The GM Buses

GM Diagram

Click on the diagram to see a full plan and elevation

Text by Robert Lubinski

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GMC New Look “Fishbowls”

In the 1950’s General Motors began developing what was to be the basic transit bus design for North America, the model 5300 series. This model, designated the “New Look”, was the first major city bus design in more than 20 years. It was powered by a standard 6 cylinder “V” type engine with an automatic transmission and had many interior design, suspension and heating and ventilation improvements which made it the most comfortable bus to ride.

In 1959 the Commission ordered 50 model 5301 New Looks (2900 - 2949), which were built by GM at Pontiac, Michigan. These buses entered service in January of 1960 and were greeted favourably by passengers and drivers. More orders followed, and production shifted to London, Ontario as the bus fleet expanded greatly during the mid-1960s when TTC service was extended along new suburban routes and buses replaced streetcars on some routes. Later, when the venerable GM ‘Old Looks’ and ‘Twin’ coaches were due for retirement, more New Looks were ordered to replace them. Subsequent orders had different features as years went on such as the exhaust pipe moved up to near the rear roof, water bumpers, newer-design front safety bumpers, enhanced tail light/turn signal designs, updated seating from bench seats to individual seats, and mechanical improvements such as new transmissions. By 1978, the oldest New Looks were themselves being replaced by more New Looks.

The TTC ordered its last 246 New Looks in 1982 (8740 - 8985) and as older New Looks were retired the fleet began to shrink in size. By 1995 the TTC decided to embark on a rebuilding program of the last 246 buses to ensure continued reliable service. In 1999, 20 second-hand ex-Montreal buses were also rebuilt and put into service, making this small group the last New Looks acquired by the TTC. The 8740-8985 group was rebuilt again by 2004 and renumbered 2240 - 2485 at which time approximately 500 rebuilt New Looks were in service. This number began to drop steadily as the TTC took delivery of new buses in the form of the Orion VII model. As more Orion VII buses entered service, the number of New Looks slowly dwindled until there were about 120 in service at the beginning of 2010, and just over 40 in service by early 2011.

The remaining New Looks were consolidated at the Mount Dennis division in March 2011 and were steadily confined to fewer routes as more bus routes were designated accessible. Following the designation of the 71 RUNNYMEDE and 90 VAUGHAN routes as accessible in early 2011, the remaining New Looks were assigned to the 52 LAWRENCE WEST route. By the fall of 2011 only a dozen New Looks remained in service. December 16, 2011 was the last day of revenue service with buses 2281, 2286, 2290, 2444 and 2855 operating on the Lawrence West route. Bus 2281 had the honour of being the last New Look in revenue service and operated on the late-night Yonge Subway shuttle bus, running into the Mount Dennis garage in the early hours of December 17. However this was not the very last New Look to operate in Toronto. Bus 2252 was assigned to Toronto Island service, and remained active until March 2012.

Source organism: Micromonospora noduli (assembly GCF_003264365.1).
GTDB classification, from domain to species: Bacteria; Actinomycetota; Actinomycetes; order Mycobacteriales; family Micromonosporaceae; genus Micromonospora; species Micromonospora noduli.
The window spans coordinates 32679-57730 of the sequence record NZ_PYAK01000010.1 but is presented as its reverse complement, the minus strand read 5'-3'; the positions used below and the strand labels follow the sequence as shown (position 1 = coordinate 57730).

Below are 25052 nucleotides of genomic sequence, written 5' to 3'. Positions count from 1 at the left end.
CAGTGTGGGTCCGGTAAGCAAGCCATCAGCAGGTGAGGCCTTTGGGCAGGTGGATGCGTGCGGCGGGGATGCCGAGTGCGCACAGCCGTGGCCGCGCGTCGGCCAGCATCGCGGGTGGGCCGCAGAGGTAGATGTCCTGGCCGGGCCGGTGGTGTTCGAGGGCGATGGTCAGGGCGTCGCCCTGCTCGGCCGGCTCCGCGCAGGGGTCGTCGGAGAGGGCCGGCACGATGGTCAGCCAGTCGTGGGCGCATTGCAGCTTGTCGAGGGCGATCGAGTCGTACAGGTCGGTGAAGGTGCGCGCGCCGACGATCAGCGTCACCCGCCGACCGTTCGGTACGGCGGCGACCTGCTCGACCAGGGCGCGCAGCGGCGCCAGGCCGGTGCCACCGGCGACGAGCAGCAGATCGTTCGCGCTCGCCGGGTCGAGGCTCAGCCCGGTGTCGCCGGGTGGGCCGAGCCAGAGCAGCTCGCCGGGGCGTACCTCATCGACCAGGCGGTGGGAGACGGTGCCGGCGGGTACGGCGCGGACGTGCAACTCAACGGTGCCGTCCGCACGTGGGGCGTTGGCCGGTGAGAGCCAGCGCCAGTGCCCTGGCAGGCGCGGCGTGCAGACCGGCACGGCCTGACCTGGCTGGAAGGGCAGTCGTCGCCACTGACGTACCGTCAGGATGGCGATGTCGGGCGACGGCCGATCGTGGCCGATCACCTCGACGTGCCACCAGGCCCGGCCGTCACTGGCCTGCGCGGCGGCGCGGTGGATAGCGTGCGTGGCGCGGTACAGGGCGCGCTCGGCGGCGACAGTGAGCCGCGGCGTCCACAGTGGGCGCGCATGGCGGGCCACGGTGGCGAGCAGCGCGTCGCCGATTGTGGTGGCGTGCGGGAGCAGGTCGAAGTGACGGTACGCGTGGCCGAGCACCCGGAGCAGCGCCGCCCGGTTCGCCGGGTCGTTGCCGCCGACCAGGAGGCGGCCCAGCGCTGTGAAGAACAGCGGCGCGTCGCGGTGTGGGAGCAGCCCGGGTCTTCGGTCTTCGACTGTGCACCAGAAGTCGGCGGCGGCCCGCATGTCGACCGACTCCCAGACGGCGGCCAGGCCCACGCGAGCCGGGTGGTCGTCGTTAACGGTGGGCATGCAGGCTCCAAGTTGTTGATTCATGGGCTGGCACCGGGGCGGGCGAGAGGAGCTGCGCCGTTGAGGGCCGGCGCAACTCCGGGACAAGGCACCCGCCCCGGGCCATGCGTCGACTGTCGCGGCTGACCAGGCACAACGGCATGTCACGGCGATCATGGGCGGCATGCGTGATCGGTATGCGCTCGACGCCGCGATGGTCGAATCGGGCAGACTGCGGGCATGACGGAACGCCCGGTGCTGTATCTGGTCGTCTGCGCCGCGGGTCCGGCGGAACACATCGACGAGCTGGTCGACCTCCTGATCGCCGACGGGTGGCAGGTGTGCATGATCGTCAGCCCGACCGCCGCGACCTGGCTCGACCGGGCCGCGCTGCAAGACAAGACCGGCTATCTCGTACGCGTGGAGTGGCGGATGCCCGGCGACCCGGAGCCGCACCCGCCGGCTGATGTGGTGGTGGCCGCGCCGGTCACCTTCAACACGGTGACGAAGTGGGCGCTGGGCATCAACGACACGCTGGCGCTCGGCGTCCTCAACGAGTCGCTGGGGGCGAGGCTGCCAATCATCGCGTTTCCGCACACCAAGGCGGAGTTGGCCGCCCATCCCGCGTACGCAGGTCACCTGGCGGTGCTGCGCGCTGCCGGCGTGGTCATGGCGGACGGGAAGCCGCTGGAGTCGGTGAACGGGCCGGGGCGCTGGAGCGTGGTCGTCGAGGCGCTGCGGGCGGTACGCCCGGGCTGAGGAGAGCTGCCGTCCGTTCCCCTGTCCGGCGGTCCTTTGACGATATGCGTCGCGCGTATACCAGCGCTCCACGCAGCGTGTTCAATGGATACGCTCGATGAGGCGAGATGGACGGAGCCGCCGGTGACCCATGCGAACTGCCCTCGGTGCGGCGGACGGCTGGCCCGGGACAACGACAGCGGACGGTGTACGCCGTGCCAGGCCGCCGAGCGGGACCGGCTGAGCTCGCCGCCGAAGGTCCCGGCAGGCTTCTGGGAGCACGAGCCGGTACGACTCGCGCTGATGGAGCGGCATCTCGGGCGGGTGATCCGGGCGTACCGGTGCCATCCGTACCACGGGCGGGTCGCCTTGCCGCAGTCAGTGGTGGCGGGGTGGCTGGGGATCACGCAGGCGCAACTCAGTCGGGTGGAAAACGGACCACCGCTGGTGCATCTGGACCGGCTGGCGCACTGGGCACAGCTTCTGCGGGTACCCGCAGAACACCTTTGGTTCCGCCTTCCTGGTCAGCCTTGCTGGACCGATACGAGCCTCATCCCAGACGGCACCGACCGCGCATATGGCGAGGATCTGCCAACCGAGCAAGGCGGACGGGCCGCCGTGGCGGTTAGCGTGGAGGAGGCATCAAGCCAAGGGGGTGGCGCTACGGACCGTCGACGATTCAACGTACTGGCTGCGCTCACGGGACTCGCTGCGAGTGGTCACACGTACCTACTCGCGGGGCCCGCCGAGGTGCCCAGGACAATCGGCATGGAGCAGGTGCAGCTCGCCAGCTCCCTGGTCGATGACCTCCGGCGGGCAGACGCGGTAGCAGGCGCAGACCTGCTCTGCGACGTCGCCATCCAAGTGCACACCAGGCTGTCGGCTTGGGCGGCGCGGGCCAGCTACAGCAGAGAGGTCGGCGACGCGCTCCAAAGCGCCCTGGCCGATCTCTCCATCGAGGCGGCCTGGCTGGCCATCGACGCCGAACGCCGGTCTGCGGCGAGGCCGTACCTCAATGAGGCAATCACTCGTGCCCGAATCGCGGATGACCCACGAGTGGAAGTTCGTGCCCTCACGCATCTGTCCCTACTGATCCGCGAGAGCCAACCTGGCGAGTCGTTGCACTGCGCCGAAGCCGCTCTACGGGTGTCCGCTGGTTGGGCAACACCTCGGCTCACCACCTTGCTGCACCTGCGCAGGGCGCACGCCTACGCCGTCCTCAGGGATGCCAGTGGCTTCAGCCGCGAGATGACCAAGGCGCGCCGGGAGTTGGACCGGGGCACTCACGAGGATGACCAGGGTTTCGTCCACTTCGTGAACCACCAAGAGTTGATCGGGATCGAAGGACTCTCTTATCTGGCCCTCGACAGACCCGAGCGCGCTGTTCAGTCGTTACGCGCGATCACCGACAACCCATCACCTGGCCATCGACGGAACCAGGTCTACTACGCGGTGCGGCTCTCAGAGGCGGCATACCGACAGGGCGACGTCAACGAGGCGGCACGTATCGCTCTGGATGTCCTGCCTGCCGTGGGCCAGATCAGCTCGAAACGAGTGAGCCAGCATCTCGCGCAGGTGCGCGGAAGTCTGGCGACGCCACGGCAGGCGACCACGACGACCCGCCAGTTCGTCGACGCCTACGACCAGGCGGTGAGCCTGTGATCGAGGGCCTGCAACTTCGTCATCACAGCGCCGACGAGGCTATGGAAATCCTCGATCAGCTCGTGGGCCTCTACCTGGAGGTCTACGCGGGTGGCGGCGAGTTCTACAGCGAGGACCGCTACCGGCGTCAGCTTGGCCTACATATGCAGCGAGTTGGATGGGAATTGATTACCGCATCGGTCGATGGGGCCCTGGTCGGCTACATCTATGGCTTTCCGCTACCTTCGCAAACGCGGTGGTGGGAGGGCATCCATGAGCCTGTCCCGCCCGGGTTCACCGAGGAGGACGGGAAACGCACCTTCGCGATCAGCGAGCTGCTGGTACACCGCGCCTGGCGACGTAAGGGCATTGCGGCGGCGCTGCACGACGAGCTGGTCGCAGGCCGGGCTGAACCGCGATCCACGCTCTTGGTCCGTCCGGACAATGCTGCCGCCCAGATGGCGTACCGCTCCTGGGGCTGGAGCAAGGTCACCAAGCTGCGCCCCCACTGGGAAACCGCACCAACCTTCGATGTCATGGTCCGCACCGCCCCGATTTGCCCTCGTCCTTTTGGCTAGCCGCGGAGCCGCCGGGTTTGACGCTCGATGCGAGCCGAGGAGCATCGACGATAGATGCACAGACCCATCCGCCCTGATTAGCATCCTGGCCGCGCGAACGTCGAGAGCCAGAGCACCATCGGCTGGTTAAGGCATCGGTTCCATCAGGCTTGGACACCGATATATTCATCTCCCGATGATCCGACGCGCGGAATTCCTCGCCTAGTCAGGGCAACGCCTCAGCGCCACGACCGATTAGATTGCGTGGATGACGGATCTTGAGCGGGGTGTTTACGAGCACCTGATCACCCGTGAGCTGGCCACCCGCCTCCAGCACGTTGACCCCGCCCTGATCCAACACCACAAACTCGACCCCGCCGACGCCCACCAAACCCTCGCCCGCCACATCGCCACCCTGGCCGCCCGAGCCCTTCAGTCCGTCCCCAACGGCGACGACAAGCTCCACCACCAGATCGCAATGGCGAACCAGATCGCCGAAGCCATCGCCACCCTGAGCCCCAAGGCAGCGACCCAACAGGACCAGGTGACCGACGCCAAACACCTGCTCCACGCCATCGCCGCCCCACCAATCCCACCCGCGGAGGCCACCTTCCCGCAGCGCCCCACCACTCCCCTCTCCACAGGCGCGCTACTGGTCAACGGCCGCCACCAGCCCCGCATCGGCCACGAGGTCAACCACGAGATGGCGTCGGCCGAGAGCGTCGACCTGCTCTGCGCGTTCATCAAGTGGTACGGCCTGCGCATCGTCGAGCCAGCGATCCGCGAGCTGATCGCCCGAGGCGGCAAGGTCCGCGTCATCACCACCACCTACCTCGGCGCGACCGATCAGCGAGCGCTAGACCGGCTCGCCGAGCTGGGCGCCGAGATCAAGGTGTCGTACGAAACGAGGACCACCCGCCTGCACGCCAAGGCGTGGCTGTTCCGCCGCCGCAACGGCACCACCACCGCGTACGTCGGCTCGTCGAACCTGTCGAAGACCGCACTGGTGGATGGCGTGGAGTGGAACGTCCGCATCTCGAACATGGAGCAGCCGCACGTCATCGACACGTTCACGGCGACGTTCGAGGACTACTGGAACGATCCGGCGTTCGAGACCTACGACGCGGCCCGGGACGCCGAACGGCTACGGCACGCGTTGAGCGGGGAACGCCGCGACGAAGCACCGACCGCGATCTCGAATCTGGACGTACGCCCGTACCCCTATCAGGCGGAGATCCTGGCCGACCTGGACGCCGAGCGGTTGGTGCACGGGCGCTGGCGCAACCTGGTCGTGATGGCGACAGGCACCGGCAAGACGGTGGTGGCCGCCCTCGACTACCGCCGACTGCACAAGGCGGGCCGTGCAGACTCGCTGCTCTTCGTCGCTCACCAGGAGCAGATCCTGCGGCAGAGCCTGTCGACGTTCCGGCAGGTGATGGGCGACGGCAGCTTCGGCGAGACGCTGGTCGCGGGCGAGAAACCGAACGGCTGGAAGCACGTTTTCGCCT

In 2010 the TTC approved the retention of two GM New Looks as historic vehicles, similar to the two PCC streetcars and Peter Witt streetcar. While the exact use of these buses isn’t known, it’s likely that they would be used for special events. One such event took place on July 5, 2012 as the TTC temporarily bussed the 510 SPADINA streetcar while it upgraded the tracks and platforms. The event coincided with the release of a new album by a musical group known as the Shuffle Demons. Two decades before, the group achieved cult status when they recorded the song Spadina Bus. A video, which featured extensive guerrilla filming of GM buses and the group partying with passengers along Spadina received considerable air play, and when the group released its new album in 2012, they saw the return of buses on Spadina as an excellent marketing opportunity. The TTC agreed, and brought GM New Look #2252 out of retirement, providing shuttle service on the route while the Shuffle Demons serenaded passengers on board, to the delight of the local media.

As the most recognizable bus and certainly the workhorse of the TTC fleet over the past 50 years, it is fitting that two GM New Looks are preserved by the TTC.

Fishbowl Condensed Roster:

  • 2900 - 2949 - TDH 5301 - Delivered 1959
  • 2950 - 2984 - TDH 5301 - Delivered 1960;
  • 3100 - 3139 - TDH 5301 - Delivered 1962;
  • 2985 - 2999 - TDH 4517 - Delivered 1960 (35’);
  • 3140 - 3149 - TDH 5302 - Delivered 1962;
  • 3300 - 3379 - TDH 5303 - Delivered 1963;
  • 3500 - 3599 - TDH 5303 - Delivered 1964-65;
  • 3700 - 3799 - TDH 5303 - Delivered 1966;
  • 7100 - 7179 - TDH 5303 - Delivered 1967;
  • 3150 - 3174 - TDH 5304 - Delivered 1963;
  • 3980 - 3999 - TDH 5304 - Delivered 1966-67;
  • 7180 - 7199 - TDH 5304 - Delivered 1967;
  • 7300 - 7354 - T6H 5305 - Delivered 1968-69;
  • 7355 - 7395 - T6H 5305 - Delivered 1966-70;
  • 7523 - 7552 - T6H 5305 - Delivered 1972
  • 7570 - 7599 - T6H 5307N - Delivered 1973
  • 7700 - 7774 - T6H 5307N - Delivered 1973